Up to today I have, more or less consciously, avoided writing about one subject. When I tell you what it is I’m almost certain that some of you will decide to stop reading. I think this could partly be because of the same reason I have been avoiding writing about it: it’s just too heavy. Too much. Too dark. Something that I feel for a lot of people is easier to pretend doesn’t exist. Easier to store away inside ourselves in a place where we choose not to visit. Western society I think for sure has a tendency to let us collectively look the other way. But reality is that it’s part of life and how much we might live our lives pretending it doesn’t exist, it just does.
I want to write about death. I want to write about death today because I recently have found myself in a grieving process. So when I sat down this morning to write, this is what came up:
I have spent a large part of my life with a huge fear of death. I’m talking Humongous Proportions here. It’s just something that is part of my conditioning. Gradually over time I dared, in very small steps, to look at this fear a bit closer. I found out it had a lot, if not everything, to do with a fear of not having lived my life fully before I die. I think this is not uncommon to feel this way, perhaps you can relate to this feeling as well? Somehow I have this gigantic desire to make the absolute most of this life. The idea of wasting it is just something that feels unbearable to me. So as a result I had this huge fear of dying in what I would label as too soon.
Today I am leaning towards a different feeling about death but at the same time I realize very well that it is (too) easy to feel this way because I am, as far as I know, fully healthy right now. I have no idea of knowing if I would still feel this way in case I would find out that I am terminally ill, regardless of what age I would be. I have a hunch that there is a great possibility that I would feel differently.
My feeling today about my own death is that I will die the year, the day, the hour, the minute and the second the universe make it my time and that this is exactly the way it is meant to be. But again: so far it is very easy to have peace with that for myself because I am lucky to be healthy.
It naturally also makes me think of people in my life who have died or are terminal who in no way have lived an entire life (what even constitutes an entire life? I wonder as well) Also this makes it more difficult and quite frankly also controversial/upsetting I think in the eyes of many people who are facing death or people who have lost loved ones, right? Because how can I say about my colleague who died four days ago, age 44, that it somehow was his time? I really can’t and I struggle with this a lot. And yet at the same time, so far, I have not come up with something else. Because death is reality. It does not take into account that something is unfair or too soon or anything like that. It happens and is part of life and this is such a raw truth that it most of the time still feels unbearable to me and literally takes my breath away.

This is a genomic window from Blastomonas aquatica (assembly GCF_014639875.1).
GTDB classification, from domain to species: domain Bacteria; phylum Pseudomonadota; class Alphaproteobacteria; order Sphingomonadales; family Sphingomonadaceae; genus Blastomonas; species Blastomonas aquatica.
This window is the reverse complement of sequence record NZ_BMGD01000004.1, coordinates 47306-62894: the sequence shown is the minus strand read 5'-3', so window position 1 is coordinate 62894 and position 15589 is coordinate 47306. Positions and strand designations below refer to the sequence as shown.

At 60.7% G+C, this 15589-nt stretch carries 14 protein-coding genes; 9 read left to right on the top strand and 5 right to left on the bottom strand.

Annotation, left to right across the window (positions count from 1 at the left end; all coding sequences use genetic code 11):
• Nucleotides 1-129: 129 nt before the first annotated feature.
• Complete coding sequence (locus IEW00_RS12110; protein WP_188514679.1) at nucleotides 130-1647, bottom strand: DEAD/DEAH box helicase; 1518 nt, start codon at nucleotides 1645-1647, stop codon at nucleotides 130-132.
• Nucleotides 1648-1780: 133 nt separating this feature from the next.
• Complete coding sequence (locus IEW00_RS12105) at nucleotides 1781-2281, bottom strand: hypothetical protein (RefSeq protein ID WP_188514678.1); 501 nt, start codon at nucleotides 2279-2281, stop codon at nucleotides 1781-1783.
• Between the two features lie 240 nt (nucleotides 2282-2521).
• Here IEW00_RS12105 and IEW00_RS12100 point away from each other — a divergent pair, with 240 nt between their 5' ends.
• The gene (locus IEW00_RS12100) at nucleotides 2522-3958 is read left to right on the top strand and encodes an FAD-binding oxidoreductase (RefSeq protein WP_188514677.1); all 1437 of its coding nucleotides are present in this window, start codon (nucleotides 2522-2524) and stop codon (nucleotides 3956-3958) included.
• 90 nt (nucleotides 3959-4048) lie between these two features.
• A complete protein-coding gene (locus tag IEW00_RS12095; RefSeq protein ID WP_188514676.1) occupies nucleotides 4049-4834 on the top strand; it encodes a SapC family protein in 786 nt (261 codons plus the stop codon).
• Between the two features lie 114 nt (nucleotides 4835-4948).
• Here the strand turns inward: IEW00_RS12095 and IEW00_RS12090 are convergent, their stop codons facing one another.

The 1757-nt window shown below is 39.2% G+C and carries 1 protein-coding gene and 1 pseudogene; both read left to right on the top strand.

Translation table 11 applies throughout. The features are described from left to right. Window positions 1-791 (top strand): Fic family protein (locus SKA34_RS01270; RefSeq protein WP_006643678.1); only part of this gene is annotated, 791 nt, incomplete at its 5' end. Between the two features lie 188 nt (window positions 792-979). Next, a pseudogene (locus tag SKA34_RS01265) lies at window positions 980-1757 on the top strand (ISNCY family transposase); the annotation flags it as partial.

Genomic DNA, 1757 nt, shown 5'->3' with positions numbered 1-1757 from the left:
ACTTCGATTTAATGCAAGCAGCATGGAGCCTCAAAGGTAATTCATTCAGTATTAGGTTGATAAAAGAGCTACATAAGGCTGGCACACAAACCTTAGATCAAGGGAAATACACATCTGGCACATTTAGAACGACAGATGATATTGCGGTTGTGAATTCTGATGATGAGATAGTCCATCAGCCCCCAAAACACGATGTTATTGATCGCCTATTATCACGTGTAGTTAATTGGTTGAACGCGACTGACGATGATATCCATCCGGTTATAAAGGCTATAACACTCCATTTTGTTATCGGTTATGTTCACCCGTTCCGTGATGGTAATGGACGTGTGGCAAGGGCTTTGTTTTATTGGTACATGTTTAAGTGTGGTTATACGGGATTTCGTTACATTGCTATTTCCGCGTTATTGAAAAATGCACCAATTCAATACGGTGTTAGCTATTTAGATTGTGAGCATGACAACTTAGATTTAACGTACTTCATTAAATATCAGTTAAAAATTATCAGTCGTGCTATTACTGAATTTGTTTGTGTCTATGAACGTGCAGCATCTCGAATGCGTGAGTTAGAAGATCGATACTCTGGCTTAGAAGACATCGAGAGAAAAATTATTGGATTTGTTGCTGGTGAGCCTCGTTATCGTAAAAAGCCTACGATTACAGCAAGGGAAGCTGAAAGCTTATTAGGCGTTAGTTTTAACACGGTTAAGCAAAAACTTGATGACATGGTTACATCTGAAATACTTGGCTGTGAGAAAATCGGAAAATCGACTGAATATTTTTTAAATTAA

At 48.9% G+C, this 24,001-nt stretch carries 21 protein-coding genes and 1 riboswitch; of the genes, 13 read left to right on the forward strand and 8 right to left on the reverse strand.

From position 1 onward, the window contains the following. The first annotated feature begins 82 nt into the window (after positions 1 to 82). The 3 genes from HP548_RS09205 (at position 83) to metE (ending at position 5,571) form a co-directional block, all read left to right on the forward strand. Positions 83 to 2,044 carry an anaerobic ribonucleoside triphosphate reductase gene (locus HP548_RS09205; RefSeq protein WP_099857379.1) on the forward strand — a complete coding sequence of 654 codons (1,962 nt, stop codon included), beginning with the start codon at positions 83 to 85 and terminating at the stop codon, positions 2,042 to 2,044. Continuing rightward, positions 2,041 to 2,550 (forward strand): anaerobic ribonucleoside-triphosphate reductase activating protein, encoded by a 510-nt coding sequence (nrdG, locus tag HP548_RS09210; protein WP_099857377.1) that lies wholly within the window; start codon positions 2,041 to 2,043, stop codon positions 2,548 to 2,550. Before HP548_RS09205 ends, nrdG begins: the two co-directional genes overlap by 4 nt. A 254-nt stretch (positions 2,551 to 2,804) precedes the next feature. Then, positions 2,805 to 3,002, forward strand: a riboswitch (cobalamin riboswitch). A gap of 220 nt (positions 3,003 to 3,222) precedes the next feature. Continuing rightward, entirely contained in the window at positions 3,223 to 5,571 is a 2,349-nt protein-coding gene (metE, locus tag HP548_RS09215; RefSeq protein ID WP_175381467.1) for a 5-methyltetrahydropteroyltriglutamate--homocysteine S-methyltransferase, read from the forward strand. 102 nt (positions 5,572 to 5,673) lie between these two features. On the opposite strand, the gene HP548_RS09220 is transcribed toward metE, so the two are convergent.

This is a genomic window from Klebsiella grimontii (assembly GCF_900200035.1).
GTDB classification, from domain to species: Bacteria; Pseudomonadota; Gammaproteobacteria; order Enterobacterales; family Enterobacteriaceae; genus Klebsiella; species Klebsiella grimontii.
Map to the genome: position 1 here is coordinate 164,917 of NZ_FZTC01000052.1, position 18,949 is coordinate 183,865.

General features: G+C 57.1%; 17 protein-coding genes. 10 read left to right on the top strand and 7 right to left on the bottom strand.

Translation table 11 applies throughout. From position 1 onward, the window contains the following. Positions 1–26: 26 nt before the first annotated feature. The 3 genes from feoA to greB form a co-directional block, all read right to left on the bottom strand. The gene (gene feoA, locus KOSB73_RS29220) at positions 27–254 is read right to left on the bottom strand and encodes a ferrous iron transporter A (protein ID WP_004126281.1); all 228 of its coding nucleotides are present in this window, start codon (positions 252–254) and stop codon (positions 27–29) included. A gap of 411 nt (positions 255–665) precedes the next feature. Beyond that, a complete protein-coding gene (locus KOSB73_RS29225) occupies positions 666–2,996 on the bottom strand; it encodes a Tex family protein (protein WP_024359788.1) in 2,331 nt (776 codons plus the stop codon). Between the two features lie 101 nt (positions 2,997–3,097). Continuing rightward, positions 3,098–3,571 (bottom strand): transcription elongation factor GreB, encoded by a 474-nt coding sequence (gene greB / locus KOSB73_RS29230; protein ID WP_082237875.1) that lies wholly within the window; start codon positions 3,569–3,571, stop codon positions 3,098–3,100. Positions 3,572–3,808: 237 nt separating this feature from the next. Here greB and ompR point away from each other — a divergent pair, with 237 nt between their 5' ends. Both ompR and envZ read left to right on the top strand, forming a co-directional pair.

In nature, life and death co-exist naturally but it seems to me that many people rather would deny or defeat death somehow. Once again, western society sure has constructed a lot of ways to boost agelessness and many companies today aim to sell eternal youth. I like to see myself as part of nature, not as something/someone being separate of nature. So because of that, for myself, I take some comfort in feeling that death, including the timing of it, somehow also is nature’s way.
The philosopher and comic Emily Levine who started her 2018 TED talk How I Made Friends With Reality by announcing she had stage IV lung cancer (and has since passed) said:
I love being part of the cyclical rhythms of the universe. That’s what’s so extraordinary about life: it’s a cycle of generation, degeneration, regeneration.
“I” am just a collection of particles, that is arranged into this pattern, then will decompose and be available, all of its constituent parts, to nature, to reorganize into another pattern. To me, that is so exciting and it makes me even more grateful to be part of that process.
She also said:
I look at death now from the point of view of a German biologist, Andreas Weber, who looks at it as part of the gift economy.
You’re given this enormous gift, life, you enrich it as best as you can, and then you give it back.
I find it amazing that someone who was dying could stand on a stage in front of a huge audience and share this view of death (while at the same time having a lot of humor).
I have found myself in a grieving process these past days over the death of my colleague, together with colleagues in my team at work. It has been a rough couple of workdays where it became very obvious to me, once again, that everyone has her/his own relationship with death and grieving and the importance of giving each person space to be in their own process. Giving each other space to have different feelings on death and grieving and being accepting of all of these is vital to me. I feel grateful to be part of a team of sensitive people who have the ability to give each other this space while at the same time giving each other active and loving support. I think this is pretty rare in the world of business…
I don’t want to live my life denying death. I am sure that my view on death will change, as it has changed already over the years. I hope to still be writing many years from now on this, to me, important subject. It will be interesting to see how it changes. For now, I’m incredibly grateful for my health, my family and friends and being part of this universe. I feel a lot of life bubbling inside me; remaining aware of that and using it to illuminate the world in my own unique way for me is absolute key! So onwards I go, up and down and up again.
Thanks for reading! ♥
Photo: Stelios Kazaziz – unsplash.com